Before the interview, think about what questions are likely to come up.  I’m less likely to ask you about your technical skills (I can generally assess those from the application package).  I generally propose a few scenarios, followed by asking “What would you do?”  There’s no wrong answer, and some of the questions may not seem relevant to the job at hand, but they will tell me something of the person that a CV and cover letter can’t convey.

I’m also very likely to ask what you think your greatest weakness is.  This isn’t an attempt to weasel out your flaws, but to get your perspective on your own professional development.

During the interview, take notes of what was asked, and your general answers. This will help you prepare for other interviews in the future, and the task of writing the questions down can help solidify your answers.  You should also be prepared to ask some questions of the interviewer about the post, or the process.  This shows a certain level of engagement with the application, and that you’ve given it thought between the application and interview.

If the interview is by phone or Skype, pick a quiet room where you’re unlikely to be interrupted by pets, family, traffic, or other disturbances, and do your best to minimize any technical glitches.  If in person or video conference, dress professionally.


There are many other posts about job interview tips and tricks, and these are just a few that I’ve had come through my mind in this latest round of recruitment that might not be covered as extensively elsewhere.  I think it can be summarized by these three points:

  1. Demonstrate explicitly in your application how you satisfy the criteria
  2. Provide referees who can speak to the pertinent aspects of your career for the position
  3. Be calm, professional, and engaged with the interview process


It’s as easy* as that!


Footnote – “fit”

My biggest frustration on the job market was being technically qualified, and being interviewed (or at least long-listed), but in the end unsuccessful because of “fit”.  This can be used for any variety of reasons, some more unsavoury than others (like the exclusion of women or people of colour), but for many field jobs, it’s an important aspect as living/working conditions are likely to be very close/demanding, or for a long period of time in isolation. Having a team get on well with each other is very important.  “Fit” should only be considered once the technical skills have been assessed.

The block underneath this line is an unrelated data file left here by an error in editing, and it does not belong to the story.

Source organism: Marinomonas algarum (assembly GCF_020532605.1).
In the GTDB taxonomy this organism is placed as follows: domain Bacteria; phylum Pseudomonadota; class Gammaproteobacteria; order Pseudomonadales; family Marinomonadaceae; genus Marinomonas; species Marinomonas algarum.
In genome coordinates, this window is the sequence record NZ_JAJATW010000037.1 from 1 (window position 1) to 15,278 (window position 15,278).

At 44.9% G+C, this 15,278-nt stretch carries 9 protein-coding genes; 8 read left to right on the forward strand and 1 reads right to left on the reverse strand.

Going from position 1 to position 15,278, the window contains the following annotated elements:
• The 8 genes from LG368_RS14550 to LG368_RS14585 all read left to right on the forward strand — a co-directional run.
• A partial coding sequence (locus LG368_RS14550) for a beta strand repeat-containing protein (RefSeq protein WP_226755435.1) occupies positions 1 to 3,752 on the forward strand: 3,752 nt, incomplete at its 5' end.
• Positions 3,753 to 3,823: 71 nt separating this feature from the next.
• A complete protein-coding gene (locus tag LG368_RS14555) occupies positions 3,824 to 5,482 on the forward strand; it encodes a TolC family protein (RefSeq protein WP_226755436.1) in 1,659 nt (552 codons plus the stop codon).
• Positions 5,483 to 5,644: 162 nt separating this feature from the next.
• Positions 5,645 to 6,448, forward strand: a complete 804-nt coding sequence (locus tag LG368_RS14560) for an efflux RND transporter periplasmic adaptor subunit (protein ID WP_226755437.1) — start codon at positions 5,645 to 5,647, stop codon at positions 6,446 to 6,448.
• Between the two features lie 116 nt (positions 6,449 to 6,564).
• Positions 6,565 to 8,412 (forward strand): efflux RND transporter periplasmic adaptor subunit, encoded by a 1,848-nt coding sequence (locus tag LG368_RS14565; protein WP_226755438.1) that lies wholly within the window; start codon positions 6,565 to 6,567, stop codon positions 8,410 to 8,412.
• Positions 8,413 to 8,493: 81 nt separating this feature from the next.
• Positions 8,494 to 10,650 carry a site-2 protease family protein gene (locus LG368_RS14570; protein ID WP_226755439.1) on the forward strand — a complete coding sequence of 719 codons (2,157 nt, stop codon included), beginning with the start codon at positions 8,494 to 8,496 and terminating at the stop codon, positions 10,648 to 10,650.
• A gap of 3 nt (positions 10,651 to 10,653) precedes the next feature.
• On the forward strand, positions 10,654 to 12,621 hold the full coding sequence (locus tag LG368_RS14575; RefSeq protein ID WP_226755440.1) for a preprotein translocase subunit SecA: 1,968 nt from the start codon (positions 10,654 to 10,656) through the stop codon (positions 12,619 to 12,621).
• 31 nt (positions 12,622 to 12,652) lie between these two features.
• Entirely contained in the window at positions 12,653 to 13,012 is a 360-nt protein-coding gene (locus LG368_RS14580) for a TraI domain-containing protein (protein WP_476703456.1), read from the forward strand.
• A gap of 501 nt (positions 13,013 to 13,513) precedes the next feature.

Footnote the second – online presence

Chances are, I’ll Google long-listed applicants in a professional capacity (are you on Twitter, or Google Scholar? Do you have a website?). I won’t stalk you on Facebook (though other employers may).  Be aware of what you put online.

— — —

*a bit tongue in cheek. For each job, there are far more qualified applicants than there are positions, so try not to despair if you’re not successful.

Science is an art

“Friends don’t let friends take arts” – t-shirt I saw frequently as an undergrad


We have set up a dichotomy (or multi-chotomy) that separates science from other academic pursuits – arts, social science, humanities, commerce, fine arts, … – but I think that does a disservice to students, and to scientists.

Long ago, one could obtain a Bachelor of Arts in Biology, and the liberal arts tradition ran deep in the science curriculum.  Liz Coleman gave this great TED Talk on how to revitalize the liberal arts in universities.  But with the push to expertise, narrow the focus and emphasize technical skills, we lose something.

The dominant mechanism for information delivery has become the scientific paper.  A short, contained piece, often boringly written, and devoid of stylistic prose. Attempts to introduce anything aside from emotionless, “objective” technical jargon are weeded out by reviewers and editors.  Gone are the days of speculation where scientists present ideas, without first ensuring that p < 0.05*

Recently, Meg Duffy asked on Twitter for a list of authors ecology & evolution students should know.

What came was, rather, a list of the “classics”. But can one know about Lotka and Volterra without knowing about them? Just as we are more than our papers, shaped by our personalities, experiences, and circumstance, so were they.  The book Modelling Nature by Sharon Kingsland provides a narrative for the history of population ecology.  I posit that the development of ideas, and the people behind them are better understood in this narrative style rather than reading n lengthy scientific papers that do not discuss their context, importance, or authors.